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We Used to Call That Imperialism

By Alex Modotti

On May 1, tens of thousands of Salvadorans filled the streets of San Salvador in an energetic mega-march to commemorate International Workers’ Day. One of their main demands, as illustrated by thousands of banners and posters carried by protesters snaking their way along the four-hour march route, was to stop the Central America Free Trade Agreement (CAFTA). Unionists, peasants, women, community groups, and street vendors carried “No CAFTA” signs, while groups of students spray-painted city streets and walls with “CAFTA = Death.” The march’s tone echoed that of dozens of similar anti-CAFTA actions in El Salvador and the rest of Central America that have taken place over the past two years.

Twenty-eight days later, officials from El Salvador, Costa Rica, Guatemala, Honduras, Nicaragua, and the United States gathered in Washington, D.C., to sign the final draft of the agreement. In an absurd twist, U.S. Trade Representative Robert Zoellick tried to dismiss the protestors outside the gathering, saying, “You’ll pardon me if I have a little bit of an ironic smile when primarily people from the United States decide to tell democracies in Central America what’s good for them. We used to call that imperialism.”

Five Donkeys and a Tiger

Here in Central America, the concept of opening markets to free trade is not new. People have already experienced the devastating consequences of allowing foreign capital to run loose in their countries. They recognize that CAFTA would deepen and solidify transnational corporate power in the region by writing all of the rules of free trade in stone. Like NAFTA in Mexico, CAFTA would take legal precedent over national constitutions,2 a massive intervention into national sovereignty.

Even without having witnessed the negotiations, it is possible to imagine the miniscule leverage with which the five tiny Central American parties were able to negotiate with the United States, an economic superpower with a Gross Domestic Product at least 140 times greater than their collective GDP.3 As one rural Salvadoran woman explained it, “A free trade agreement between the United States and Central American countries is like putting a banquette feast between a hungry tiger and five little tied-up donkeys.” The bargaining process was closed to the scrutiny of most of civil society. Government and business representatives negotiated it in secret without any participation from social movements or non-governmental organizations. With such an imbalanced and guarded negotiation process, it is not surprising that the U.S. was able to walk away from the feast having left barely any crumbs for Central America.

Of course, there are a few powerful Salvadoran families whose businesses stand to gain significantly from CAFTA. In order to get their slice of the pie, theSalvadoran elite and their representatives in government are bending over backward to help Bush get CAFTA ratified. The severely indebted Salvadoran government is spending millions of dollars on lobbying in Washington in attempt to sway the U.S. Congress. The government has also sponsored a glossy ad campaign to promote the treaty within El Salvador, airing television commercials showing image after image of jobs that CAFTA will supposedly create.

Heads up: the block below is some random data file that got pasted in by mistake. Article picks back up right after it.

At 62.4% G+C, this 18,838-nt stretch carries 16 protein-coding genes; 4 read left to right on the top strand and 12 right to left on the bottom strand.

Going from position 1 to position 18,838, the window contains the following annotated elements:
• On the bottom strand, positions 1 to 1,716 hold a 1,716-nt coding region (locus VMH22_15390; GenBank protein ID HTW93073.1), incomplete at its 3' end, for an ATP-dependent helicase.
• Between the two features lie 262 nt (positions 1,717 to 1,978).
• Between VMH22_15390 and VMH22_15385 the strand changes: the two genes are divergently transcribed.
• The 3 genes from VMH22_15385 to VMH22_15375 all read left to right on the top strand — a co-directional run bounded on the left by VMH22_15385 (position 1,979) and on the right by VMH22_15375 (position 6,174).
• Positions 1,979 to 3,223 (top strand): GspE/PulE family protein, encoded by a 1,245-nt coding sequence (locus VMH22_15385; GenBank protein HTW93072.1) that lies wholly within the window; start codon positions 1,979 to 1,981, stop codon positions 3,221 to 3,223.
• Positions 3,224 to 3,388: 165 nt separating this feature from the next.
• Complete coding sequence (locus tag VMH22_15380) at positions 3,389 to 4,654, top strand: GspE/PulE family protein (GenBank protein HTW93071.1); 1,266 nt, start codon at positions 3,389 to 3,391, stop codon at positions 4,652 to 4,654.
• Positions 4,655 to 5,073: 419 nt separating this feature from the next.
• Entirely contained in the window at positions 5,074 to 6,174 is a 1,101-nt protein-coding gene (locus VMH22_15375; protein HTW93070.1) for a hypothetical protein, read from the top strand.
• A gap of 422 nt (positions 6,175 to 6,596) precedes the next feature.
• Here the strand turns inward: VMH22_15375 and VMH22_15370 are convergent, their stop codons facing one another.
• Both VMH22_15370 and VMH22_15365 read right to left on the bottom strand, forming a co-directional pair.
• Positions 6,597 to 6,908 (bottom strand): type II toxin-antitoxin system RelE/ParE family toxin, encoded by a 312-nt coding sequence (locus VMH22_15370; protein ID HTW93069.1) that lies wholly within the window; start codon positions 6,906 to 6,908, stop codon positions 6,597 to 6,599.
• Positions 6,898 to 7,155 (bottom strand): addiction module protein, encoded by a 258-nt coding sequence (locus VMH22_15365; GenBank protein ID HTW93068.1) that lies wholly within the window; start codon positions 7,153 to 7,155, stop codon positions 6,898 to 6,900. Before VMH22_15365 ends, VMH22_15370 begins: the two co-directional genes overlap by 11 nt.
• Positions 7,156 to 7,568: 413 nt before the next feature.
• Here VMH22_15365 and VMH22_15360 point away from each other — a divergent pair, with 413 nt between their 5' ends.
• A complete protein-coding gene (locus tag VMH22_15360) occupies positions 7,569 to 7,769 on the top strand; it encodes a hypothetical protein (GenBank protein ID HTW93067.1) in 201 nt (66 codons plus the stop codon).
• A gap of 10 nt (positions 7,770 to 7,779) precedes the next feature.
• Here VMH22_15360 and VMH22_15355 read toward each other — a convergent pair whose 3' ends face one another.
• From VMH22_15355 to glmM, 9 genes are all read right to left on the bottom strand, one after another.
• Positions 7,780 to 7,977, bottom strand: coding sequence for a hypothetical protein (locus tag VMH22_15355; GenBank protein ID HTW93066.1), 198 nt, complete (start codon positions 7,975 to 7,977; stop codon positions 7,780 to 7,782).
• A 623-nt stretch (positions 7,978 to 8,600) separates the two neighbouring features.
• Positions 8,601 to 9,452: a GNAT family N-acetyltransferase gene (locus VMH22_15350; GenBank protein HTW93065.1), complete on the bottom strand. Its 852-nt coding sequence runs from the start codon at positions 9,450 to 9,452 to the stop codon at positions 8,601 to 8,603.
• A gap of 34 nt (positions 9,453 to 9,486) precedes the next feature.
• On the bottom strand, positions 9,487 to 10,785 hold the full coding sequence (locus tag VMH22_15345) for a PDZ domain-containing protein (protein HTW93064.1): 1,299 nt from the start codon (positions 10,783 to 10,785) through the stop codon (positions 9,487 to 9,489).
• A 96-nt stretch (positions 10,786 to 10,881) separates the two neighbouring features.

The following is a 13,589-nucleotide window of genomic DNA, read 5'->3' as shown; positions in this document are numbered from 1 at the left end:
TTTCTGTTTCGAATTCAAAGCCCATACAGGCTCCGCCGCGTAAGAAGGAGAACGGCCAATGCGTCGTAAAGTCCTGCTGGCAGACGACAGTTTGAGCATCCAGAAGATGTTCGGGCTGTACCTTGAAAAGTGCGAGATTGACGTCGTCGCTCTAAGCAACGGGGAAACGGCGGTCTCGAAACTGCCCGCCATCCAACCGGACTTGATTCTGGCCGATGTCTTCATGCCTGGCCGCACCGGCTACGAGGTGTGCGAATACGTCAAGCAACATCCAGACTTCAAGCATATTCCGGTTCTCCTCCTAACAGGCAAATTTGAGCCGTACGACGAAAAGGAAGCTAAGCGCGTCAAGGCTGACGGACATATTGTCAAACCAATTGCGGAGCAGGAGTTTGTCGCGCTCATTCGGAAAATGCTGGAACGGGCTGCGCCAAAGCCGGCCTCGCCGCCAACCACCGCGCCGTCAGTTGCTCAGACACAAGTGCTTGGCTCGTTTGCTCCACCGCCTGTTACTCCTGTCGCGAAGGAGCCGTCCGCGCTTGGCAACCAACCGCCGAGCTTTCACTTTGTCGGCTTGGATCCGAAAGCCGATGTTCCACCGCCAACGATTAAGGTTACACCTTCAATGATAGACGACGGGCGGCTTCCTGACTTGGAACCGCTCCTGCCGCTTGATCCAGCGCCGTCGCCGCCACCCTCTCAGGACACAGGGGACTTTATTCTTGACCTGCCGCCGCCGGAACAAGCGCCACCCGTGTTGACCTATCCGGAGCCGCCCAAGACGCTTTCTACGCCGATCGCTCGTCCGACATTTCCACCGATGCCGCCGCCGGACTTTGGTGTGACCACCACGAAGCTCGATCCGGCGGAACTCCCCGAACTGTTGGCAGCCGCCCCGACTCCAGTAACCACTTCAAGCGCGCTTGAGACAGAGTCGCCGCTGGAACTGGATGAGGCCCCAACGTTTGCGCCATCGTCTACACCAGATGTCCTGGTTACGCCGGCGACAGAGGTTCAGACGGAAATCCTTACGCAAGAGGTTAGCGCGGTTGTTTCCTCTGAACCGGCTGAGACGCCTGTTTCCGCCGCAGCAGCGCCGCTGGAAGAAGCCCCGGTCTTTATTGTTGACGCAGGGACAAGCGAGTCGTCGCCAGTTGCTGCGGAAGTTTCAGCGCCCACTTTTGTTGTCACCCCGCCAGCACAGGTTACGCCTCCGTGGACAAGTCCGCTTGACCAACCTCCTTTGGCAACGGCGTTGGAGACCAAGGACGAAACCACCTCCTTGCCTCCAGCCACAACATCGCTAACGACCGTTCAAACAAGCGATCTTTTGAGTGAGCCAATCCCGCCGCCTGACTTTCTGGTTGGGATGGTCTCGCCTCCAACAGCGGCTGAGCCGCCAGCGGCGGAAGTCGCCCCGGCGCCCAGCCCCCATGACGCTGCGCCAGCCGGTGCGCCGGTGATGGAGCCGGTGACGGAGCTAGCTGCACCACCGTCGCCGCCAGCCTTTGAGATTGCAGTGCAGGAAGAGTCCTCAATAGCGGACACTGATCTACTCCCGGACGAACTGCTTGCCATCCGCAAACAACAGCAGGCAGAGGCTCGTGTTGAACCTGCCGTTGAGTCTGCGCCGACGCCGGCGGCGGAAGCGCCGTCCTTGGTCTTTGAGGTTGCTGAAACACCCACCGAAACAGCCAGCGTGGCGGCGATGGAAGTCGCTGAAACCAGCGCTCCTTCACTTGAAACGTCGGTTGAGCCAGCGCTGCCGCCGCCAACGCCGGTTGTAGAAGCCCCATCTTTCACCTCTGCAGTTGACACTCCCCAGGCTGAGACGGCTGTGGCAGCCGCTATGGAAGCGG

The right-wing Salvadoran government has also rolled out the red carpet for U.S. officials to come and promote CAFTA. In March 2004, Jeb Bush traipsed through Central America with an entourage of men in suits representing Florida businesses looking to invest in the region when CAFTA passes. The much-publicized visit came to El Salvador during the height of a highly contested presidential campaign, aiding the Salvadoran ruling party, always anxious to demonstrate its strong ties to the U.S. government. While it has succeeded in causing some public confusion, thus far, the multi-million dollar public relations campaign has not slowed down El Salvador’s organized resistance to CAFTA.

Acting on Experience

Electricity workers in El Salvador have seen the effects of neo-liberal4 reforms first hand and their story is a dark foreshadowing of what CAFTA will do to workers and consumers throughout Central America. Until the mid-’90s, electricity generation, transmission, and distribution were all run by one public corporation in El Salvador. At that time, the company had around 5,000 employees, many of whom were active members of the union. Fredy Lopez, Secretary of Relations of the Industry Union of Workers in the Electrical Sector (STSEL), explains that, “The union was powerful, negotiating living wages and benefits for the workers. However, over the past 10 years, as electricity distribution has been privatized and much of the generation has been conceded, the number of workers has been reduced to around 700, with 240 affiliated union members remaining.” Meanwhile, the great justification behind privatization — the promise of reduced rates due to competition in the free market — has been exposed as a hoax. “Since privatization,” says Lopez, “electricity rates have increased by 750% in El Salvador.”

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